CALIFORNIA ELECTIONS / GOVERNOR : Police, Bosses Split Over Endorsements : Brown wins backing of rank-and-file officers. Wilson gains support of police chiefs and sheriffs.


In a case of dueling endorsements, the state’s largest group of cops on the beat backed Democrat Kathleen Brown for governor Monday, one day after their bosses--police chiefs and sheriffs--threw their support to Republican Gov. Pete Wilson.

The Peace Officers Research Assn. of California, which endorsed Wilson four years ago and opposed Brown in the Democratic primary, switched to Brown for the general election in part because she promised to give rank-and-file officers a formal voice in her judicial appointments process, said Skip Murphy, the labor group’s president.

But Sacramento County Sheriff Glen Craig, speaking for the California Peace Officers Assn., said Wilson has a long and solid record of fighting for improved law enforcement and deserves another four years as governor.

The struggle for the police endorsements--always an intense part of any governor’s race--has taken on new dimensions this year because crime is atop the list of voters’ concerns, according to public opinion polls.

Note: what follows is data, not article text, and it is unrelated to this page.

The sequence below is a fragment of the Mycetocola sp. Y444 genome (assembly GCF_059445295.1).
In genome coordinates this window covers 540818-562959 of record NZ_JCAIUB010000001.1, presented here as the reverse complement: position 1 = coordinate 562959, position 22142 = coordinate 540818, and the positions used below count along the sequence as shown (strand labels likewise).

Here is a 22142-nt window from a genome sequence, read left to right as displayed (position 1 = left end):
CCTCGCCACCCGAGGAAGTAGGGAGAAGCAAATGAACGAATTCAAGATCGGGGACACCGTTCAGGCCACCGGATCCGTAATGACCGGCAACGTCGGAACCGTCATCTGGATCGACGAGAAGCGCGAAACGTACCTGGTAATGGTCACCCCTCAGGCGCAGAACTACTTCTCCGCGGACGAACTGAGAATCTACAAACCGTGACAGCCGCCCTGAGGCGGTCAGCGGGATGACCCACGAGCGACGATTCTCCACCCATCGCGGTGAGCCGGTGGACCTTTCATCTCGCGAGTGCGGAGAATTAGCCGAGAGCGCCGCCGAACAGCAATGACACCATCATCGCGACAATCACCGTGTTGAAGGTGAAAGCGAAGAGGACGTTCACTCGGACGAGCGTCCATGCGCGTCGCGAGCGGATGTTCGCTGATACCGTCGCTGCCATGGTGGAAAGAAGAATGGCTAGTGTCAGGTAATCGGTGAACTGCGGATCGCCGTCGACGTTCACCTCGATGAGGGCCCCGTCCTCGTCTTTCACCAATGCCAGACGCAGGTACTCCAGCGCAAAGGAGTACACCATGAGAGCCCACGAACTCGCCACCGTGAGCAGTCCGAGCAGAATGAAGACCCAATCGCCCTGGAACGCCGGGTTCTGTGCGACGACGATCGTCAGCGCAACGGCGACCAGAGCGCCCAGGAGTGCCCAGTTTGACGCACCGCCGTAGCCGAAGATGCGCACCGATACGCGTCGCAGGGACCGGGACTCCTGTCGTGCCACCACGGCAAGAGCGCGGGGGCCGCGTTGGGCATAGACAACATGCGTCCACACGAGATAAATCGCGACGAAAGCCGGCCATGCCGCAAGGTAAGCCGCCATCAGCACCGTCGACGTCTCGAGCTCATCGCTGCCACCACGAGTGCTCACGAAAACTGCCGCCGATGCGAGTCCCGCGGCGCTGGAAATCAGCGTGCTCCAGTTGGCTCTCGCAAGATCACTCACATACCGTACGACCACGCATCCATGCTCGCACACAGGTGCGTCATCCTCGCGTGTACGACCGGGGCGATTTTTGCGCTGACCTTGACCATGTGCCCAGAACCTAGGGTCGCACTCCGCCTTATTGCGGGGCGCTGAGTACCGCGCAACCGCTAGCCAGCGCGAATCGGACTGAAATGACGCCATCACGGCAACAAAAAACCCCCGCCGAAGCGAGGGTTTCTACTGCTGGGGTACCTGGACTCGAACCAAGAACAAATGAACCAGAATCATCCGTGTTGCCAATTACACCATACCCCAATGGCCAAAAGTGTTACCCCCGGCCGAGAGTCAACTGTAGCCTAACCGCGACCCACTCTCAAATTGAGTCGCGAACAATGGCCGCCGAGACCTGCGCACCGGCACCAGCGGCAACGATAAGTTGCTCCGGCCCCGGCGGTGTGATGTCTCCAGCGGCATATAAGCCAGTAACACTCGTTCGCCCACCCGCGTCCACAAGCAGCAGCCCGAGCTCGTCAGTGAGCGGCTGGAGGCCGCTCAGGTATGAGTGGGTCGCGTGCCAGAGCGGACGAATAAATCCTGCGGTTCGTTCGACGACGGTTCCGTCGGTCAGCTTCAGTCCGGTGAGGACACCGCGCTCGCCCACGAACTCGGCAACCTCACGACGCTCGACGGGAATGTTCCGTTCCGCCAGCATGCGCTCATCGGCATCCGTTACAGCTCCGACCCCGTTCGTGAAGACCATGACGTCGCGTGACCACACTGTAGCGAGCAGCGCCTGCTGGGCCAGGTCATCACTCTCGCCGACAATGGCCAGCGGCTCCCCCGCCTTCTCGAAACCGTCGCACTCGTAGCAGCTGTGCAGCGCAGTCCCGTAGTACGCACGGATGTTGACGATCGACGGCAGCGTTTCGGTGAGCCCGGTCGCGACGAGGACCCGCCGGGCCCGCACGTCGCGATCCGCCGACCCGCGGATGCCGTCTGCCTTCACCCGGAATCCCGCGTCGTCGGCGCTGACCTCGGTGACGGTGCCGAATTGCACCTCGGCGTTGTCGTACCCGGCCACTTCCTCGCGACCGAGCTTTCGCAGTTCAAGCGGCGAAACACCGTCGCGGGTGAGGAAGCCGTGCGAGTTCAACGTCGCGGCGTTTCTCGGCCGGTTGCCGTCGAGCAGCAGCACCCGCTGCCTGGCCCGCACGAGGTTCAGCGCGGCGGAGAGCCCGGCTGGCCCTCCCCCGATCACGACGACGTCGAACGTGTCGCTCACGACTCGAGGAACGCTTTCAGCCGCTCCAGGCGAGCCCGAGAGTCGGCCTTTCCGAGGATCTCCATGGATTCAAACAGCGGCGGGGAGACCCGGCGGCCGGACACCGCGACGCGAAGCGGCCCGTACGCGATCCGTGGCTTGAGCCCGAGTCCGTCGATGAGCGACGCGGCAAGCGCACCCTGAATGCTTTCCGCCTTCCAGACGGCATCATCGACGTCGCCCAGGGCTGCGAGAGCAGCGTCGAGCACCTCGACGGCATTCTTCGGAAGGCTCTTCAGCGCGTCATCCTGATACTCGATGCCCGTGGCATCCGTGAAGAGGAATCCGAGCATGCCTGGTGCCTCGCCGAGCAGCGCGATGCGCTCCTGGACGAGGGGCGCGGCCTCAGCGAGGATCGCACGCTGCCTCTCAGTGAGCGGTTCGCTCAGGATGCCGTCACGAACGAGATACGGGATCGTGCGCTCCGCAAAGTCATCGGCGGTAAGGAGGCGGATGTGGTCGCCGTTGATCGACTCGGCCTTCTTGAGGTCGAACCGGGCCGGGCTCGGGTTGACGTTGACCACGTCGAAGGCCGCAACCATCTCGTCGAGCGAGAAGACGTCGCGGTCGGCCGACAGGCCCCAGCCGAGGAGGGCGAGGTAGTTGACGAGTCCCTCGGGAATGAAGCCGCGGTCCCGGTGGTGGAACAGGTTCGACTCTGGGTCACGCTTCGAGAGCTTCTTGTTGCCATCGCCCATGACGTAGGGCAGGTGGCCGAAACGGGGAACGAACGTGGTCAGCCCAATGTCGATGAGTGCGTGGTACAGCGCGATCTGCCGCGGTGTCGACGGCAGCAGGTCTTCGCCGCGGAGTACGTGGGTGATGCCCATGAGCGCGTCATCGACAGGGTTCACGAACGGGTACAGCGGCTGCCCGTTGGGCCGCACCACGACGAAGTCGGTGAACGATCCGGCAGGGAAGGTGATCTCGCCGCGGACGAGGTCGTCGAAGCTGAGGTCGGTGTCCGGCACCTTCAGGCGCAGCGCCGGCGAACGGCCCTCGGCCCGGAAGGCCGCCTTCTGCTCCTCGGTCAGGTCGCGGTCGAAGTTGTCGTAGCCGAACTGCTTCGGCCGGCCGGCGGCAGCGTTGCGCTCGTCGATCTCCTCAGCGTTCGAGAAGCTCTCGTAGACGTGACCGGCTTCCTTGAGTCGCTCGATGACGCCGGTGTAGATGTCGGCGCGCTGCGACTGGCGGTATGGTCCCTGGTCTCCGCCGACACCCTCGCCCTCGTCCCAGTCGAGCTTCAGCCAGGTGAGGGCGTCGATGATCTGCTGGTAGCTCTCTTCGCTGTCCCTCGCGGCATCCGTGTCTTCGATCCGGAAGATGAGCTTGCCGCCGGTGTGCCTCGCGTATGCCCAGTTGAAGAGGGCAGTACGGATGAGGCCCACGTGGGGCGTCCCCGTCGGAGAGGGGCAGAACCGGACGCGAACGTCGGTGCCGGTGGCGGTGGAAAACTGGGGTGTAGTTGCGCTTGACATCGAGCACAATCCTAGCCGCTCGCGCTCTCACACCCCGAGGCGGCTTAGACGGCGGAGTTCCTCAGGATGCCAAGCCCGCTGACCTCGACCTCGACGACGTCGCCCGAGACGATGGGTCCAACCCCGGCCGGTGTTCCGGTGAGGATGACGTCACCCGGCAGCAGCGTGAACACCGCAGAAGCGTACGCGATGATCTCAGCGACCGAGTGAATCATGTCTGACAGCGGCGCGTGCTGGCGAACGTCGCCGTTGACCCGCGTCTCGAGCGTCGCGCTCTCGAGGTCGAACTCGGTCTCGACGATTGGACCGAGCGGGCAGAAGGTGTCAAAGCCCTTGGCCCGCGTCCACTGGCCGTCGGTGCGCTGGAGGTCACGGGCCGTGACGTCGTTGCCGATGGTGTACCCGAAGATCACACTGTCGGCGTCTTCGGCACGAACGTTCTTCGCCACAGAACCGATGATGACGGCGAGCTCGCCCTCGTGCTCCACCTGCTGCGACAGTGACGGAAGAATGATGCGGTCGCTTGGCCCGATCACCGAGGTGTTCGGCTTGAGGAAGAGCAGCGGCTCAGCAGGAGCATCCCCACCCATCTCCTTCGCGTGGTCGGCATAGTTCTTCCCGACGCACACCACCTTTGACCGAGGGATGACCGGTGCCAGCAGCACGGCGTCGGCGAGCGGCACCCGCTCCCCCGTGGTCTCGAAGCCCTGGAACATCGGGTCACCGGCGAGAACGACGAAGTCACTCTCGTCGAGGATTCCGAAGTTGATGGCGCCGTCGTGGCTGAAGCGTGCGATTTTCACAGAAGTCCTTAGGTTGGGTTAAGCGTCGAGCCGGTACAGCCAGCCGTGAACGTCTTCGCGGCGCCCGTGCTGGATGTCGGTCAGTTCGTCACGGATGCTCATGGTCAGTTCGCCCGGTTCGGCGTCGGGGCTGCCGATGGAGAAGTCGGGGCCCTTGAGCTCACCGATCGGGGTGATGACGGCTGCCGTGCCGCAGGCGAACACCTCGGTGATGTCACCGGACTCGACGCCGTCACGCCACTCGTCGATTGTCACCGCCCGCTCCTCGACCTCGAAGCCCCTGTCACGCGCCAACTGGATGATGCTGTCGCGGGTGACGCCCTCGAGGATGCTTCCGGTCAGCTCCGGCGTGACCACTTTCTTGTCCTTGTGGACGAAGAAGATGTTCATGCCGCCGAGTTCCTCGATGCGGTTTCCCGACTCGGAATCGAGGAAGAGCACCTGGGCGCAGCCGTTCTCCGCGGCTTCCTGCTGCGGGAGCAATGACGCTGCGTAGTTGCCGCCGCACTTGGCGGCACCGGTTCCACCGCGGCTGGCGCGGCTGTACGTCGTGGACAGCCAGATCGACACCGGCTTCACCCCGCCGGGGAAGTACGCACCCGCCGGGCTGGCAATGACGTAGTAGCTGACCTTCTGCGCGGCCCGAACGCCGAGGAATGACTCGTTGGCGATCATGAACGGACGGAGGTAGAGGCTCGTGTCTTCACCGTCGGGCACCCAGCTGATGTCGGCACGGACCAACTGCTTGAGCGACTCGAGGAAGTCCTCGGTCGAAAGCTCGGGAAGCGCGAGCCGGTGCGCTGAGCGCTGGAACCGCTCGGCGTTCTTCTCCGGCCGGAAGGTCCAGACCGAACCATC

Police groups can raise significant sums of campaign money and, perhaps more important, their seal of approval gives credibility to the claim that every candidate makes: that they are the best choice for voters interested in public safety.

The endorsement from PORAC--which represents 39,000 California law enforcement officers--was something of a coup for Brown, whose scant record on criminal justice issues and personal opposition to the death penalty have left her open to Wilson’s charge that she would be a weak leader in the fight against crime.

Citing those concerns, the police labor group backed Insurance Commissioner John Garamendi over Brown in the Democratic primary this year.

At the time, Murphy said Brown seemed to be telling the group’s board members “what she thought we wanted to hear.”


But Brown turned that sentiment around with a dogged lobbying effort in which she pursued the endorsement in meetings with the local police union leaders who sit on the association’s board of directors.

“Past candidates are past candidates and past races are past races,” Murphy said. “Today we’re dealing with two people and we weighed those two people. Today we are convinced that for California’s rank-and-file law enforcement officers, that Kathleen Brown is the absolute best candidate for that position.”

Murphy said: “Police officers and deputy sheriffs are convinced that Kathleen Brown will enforce the death penalty.”

Craig said Murphy’s group was more interested in bread-and-butter issues than law enforcement. He said the Peace Officers Assn., which represents management, is a better gauge of the law enforcement community’s view of the candidates.